Which brings me round to the question I really want to address: what do we do about people who look bored when we sing, who don’t seem to engage or who outright refuse to sing? A discussion about this broke out on twitter yesterday. If people sing or shout at a football match, or at a gig, does their refusal to sing in church mean they love Jesus less than those things?
As I said above, I am rarely wild about the style of music we sing in church. I’m not mad on the particularly old, traditional hymn music and I don’t especially enjoy the style of more modern worship songs either. Nothing we sing in church – in any church I have ever been in – comes close to the style of music I enjoy most outside of church services. I don’t think any of that is a sign of my love for Jesus; it is merely a sign of my particular musical preferences.
It bears saying – despite what some wish to claim – the Bible has nothing really to say about the style of music we use in church. It being among the most indifferent of things, it can’t be a measure of our spiritual temperature how much we enjoy the music itself. And that is good news for the overwhelming majority of us who – even if we do like the style of music at our church – will go to churches that don’t have brilliant musicians and who rarely do justice to our particular musical preferences. I don’t doubt some of us love the music and have an awesome band that thrills our souls every week, but many of us have ropey pianists or passable groups doing their level best to just not make too many mistakes.
Nor does it point to my love of Jesus that someone might enjoy singing at a gig but not relish singing some of the worship songs at church. The whole point of going to a gig is enjoyment and entertainment. You are there because you like that style of music, and that particular band/artist, and you may so enjoy them that you sing along a bit. But if the musical style in church is not your bag, it is understandable that you might enjoy it less from a musical standpoint. Again, I don’t think there is anything inherently wrong with that.
But none of that is reason not to sing in church. Whilst I wouldn’t go to see a band that I didn’t enjoy, that is specifically not the primary reason of my going to church. I am not there for the excellent quality music. I am not there because I particularly like the style of music at all. I am there principally to worship the triune God in a manner he has called me to worship him – namely, in song (amongst other things) – and to build up the saints with whom he has called me into membership. I am not singing to be entertained, or principally for my own enjoyment, but to glorify God and encourage his people.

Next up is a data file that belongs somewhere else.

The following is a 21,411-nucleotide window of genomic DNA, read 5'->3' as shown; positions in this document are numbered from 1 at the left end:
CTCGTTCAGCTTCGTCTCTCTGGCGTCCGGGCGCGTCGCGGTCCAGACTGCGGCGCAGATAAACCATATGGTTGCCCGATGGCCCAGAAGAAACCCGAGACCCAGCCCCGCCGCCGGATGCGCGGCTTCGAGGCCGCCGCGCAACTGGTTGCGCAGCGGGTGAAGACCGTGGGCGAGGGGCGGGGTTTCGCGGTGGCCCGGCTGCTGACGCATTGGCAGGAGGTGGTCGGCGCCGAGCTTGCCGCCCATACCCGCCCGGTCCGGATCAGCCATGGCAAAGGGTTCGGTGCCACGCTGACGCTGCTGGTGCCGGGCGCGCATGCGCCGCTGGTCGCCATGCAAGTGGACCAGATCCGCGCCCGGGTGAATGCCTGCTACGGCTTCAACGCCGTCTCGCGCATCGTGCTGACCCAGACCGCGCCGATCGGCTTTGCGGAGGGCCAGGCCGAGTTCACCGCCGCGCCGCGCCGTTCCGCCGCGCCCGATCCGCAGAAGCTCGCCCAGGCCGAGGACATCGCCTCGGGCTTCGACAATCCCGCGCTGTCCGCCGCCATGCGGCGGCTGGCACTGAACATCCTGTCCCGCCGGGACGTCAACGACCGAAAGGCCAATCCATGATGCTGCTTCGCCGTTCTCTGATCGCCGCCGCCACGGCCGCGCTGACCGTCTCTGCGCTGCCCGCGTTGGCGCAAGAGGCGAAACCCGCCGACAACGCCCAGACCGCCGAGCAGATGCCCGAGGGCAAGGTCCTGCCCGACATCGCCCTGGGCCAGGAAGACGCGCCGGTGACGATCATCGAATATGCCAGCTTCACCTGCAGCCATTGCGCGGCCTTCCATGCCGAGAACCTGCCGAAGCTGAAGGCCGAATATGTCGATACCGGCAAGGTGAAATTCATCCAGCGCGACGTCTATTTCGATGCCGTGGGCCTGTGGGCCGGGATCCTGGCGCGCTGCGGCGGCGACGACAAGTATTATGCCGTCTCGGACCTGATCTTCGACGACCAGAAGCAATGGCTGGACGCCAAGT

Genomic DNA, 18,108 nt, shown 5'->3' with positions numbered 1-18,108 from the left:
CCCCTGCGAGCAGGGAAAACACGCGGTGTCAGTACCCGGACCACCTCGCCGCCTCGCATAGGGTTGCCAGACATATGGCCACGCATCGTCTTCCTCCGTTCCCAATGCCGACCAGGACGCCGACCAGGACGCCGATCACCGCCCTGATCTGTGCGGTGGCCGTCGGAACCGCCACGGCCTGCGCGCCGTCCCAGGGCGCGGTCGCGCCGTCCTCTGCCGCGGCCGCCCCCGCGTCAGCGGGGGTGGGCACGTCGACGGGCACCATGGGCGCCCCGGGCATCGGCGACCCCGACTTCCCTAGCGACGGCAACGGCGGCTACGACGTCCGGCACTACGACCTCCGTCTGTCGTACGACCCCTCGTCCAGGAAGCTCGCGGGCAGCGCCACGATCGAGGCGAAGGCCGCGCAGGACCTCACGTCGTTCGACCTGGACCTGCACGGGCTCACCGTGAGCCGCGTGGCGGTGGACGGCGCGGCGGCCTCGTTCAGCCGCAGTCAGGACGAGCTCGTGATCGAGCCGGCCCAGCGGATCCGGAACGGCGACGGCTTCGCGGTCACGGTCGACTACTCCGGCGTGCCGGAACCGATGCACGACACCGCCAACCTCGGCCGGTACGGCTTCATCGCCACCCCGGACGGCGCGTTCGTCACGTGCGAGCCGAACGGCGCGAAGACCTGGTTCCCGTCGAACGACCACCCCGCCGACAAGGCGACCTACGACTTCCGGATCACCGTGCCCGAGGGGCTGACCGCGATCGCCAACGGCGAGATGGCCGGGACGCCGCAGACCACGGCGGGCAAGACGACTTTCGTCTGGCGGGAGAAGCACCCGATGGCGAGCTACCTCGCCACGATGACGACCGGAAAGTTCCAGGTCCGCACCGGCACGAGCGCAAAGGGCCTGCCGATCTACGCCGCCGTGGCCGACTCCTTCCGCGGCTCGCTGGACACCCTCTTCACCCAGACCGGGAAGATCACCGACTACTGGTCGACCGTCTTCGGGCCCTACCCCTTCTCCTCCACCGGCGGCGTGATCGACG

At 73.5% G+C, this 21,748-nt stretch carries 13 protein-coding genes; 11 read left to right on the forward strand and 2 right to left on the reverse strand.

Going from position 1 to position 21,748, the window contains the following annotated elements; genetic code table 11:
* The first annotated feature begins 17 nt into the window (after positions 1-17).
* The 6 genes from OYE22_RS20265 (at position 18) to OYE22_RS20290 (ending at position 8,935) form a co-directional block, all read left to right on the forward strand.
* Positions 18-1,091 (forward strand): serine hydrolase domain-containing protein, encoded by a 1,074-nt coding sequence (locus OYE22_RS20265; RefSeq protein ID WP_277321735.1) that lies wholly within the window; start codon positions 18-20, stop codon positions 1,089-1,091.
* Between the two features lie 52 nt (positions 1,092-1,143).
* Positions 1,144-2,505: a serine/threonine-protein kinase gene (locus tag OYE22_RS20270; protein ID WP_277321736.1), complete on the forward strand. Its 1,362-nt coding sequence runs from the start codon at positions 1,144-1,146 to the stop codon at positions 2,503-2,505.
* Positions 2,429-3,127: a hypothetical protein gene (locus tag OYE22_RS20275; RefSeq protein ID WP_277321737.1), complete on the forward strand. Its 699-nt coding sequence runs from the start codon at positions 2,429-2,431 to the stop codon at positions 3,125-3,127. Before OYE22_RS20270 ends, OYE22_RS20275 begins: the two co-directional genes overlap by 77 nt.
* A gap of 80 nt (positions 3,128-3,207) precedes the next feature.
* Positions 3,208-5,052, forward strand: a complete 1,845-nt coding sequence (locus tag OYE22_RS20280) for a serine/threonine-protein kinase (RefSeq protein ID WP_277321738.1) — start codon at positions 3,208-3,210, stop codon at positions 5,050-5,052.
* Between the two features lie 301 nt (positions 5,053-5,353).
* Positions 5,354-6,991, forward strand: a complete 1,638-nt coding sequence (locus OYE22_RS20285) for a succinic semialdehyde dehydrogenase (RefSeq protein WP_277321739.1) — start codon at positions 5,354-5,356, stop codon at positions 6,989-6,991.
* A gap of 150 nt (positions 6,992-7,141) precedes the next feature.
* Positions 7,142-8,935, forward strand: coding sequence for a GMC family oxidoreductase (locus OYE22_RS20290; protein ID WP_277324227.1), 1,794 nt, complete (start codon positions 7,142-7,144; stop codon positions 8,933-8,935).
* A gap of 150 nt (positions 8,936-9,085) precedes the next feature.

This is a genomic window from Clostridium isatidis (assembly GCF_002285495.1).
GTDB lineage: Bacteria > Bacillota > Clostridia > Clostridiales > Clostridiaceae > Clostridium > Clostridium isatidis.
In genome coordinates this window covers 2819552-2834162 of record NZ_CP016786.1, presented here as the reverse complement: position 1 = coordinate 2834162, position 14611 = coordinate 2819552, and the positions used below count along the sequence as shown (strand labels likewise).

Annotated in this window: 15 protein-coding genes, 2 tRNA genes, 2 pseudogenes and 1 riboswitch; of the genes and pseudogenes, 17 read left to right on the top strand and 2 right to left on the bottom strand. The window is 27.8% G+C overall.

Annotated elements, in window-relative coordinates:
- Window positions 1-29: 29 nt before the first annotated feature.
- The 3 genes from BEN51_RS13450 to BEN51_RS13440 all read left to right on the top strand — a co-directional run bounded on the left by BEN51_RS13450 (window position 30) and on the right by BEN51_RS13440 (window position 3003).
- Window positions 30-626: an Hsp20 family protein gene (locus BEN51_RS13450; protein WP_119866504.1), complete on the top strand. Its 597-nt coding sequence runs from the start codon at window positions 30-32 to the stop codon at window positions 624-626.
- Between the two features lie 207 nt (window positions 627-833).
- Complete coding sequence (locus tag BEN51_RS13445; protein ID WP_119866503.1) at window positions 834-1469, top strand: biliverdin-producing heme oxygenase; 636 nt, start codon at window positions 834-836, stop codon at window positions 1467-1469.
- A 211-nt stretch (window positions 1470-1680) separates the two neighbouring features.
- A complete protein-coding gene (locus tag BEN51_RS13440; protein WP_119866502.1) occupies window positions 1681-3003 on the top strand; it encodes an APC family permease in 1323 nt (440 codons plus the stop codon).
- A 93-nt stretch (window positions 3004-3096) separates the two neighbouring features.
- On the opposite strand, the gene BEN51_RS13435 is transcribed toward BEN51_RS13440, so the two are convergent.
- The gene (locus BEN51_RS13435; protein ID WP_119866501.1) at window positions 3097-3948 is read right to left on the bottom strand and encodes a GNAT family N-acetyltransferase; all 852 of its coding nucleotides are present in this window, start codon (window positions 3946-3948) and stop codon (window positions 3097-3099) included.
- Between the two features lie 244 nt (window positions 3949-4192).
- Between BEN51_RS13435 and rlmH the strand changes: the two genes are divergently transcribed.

If our position is that we won’t sing in church because we don’t really enjoy it, or we can’t get behind the music, but we will sing/shout at the football or a secular gig because we do enjoy it, we have somewhat missed the point of why we are singing at all. This makes me the centre of my worship rather than Christ, who demands it, and the service of our fellow believers who benefit from it. Rather than ask if someone would sing somewhere else, so why not in church, I would prefer to ask why they object to worshipping God and serving their fellow believers as he has commanded? You might loathe this particular song, but what if you knew that it was Mrs Jones’ favourite song and it so encourages her when she hears everyone singing – would you not sing it for her? You might really not like the tune to this next one, but can you not get behind the sentiments and sing it for the Lord, who loves to hear his children sing his praises? I think the attitude misses the point of worship and doesn’t understand the nature of the church.